Remember that local punk band you used to love back in high school where you owned every demo they released no matter how terrible the sound quality was? COMEBACK KID were one of those punk bands and thanks to a growing scene and support from their rivals, the Winnipeg outfit have turned into an act Canadian youth look up to. The day of their recent gig in Toronto, vocalist Andrew Neufeld chatted to us about when the band first started and what’s next for Figure Four.
In high school, gossip was usually a bad thing; when it comes to being an entertainer, they say any press is good press. True or false?
I would say false. Maybe for an entertainer any press is good press, but for us, we don’t necessarily think of ourselves as just entertainment. We think of ourselves as music with some kind of substance behind it. I definitely don’t want all of our deepest darkest secrets to be revealed (laughs).
There’s no secret formula to establishing an audience as an emerging band; what do you think is one of the best ways to generate a buzz?
When we first started, social networking and Internet wasn’t what it is now. I don’t want to sound super old but when Comeback Kid put out our first record, it was 2003 and we actually did use the Internet. We used Make Out Club; I don’t know if you remember that. We just used message boards and things like OttawaHardcore.com and whatever. The Internet helped, but it was just through word of mouth so we just hoped that our live shows would translate.
Going back to what you said about social networking. When you first started out nine years ago, Facebook, MySpace and Twitter didn’t exist and as you said, word-of-mouth was the only way to become popular. Do bands have it too easy in this generation?
Easy as far as accessibility, maybe. There’s also a lot more content now that’s coming out, so people can weed through all of the bullshit to find the good music. I don’t know if it’s necessarily easier just because there’s so much more music. Everyone plays in a band now and there’s so many different bands, so many shitty bands, and so many carbon copies. Back then, it was saturated but not as much as now and we see it on a global scale because it’s all around.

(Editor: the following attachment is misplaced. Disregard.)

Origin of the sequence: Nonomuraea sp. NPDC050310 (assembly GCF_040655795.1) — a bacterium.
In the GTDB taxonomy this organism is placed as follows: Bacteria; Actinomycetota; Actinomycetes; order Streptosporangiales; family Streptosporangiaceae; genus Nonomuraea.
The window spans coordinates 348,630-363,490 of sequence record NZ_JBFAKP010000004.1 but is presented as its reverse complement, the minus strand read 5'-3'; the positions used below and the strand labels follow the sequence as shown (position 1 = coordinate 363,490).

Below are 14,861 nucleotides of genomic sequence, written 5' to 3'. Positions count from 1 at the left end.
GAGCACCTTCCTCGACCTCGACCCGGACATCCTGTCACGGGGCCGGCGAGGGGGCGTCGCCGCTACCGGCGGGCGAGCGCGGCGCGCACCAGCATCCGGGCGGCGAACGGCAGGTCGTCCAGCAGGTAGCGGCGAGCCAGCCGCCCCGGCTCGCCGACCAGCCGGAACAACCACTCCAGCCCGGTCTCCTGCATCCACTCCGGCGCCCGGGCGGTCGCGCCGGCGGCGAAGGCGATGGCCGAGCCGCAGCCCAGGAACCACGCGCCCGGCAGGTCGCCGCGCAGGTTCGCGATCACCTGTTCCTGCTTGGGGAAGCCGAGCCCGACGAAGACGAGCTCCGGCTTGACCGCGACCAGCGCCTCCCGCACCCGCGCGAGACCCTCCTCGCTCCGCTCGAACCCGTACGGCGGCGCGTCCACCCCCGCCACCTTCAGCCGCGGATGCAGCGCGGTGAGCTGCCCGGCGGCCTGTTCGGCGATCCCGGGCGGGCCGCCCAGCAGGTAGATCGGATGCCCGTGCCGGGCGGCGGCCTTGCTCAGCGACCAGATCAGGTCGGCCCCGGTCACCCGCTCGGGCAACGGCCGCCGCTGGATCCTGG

“We are definitely really passionate about our music. We don’t want to make some bullshit generic tunes and just a bunch of random stuff to make people happy.”
Artists these days do rely on gimmicks and fashion to connect with listeners. Do you like to think you offer something a little more “real”?
I’m not going to say more real, because I don’t think an aesthetic is a bad thing; it can be kind of cool. For us, that’s never been our thing. We’ve always been a band that’s like pretty focused on the music and we don’t have a look. All of us are pretty random dudes, we don’t have that gimmick thing to work in our favour. But that’s just us, and I wouldn’t say that makes us any more real that anyone else, but we definitely are really passionate about our music.
We don’t want to make some bullshit generic tunes and just a bunch of random stuff to make people happy. It’s not like we have to write a breakdown now so people can mosh, or a catchy chorus or whatever; we try to write interesting and original music.
Why do you think it is that artists will settle for that and compromise their musical integrity just to make something that people like?
Because it’s fun too. I’m not going to say its not fun to listen to some kind of gimmick band or song, or Top 40 radio songs that are just kind of stupid or silly. That’s just part of the experience. I’ve talked to some people who work in record labels and it seems like music isn’t really something that is able to be sold anymore. A lot of people are trying to find ways to make it more of an interaction between the band as a product and the listener.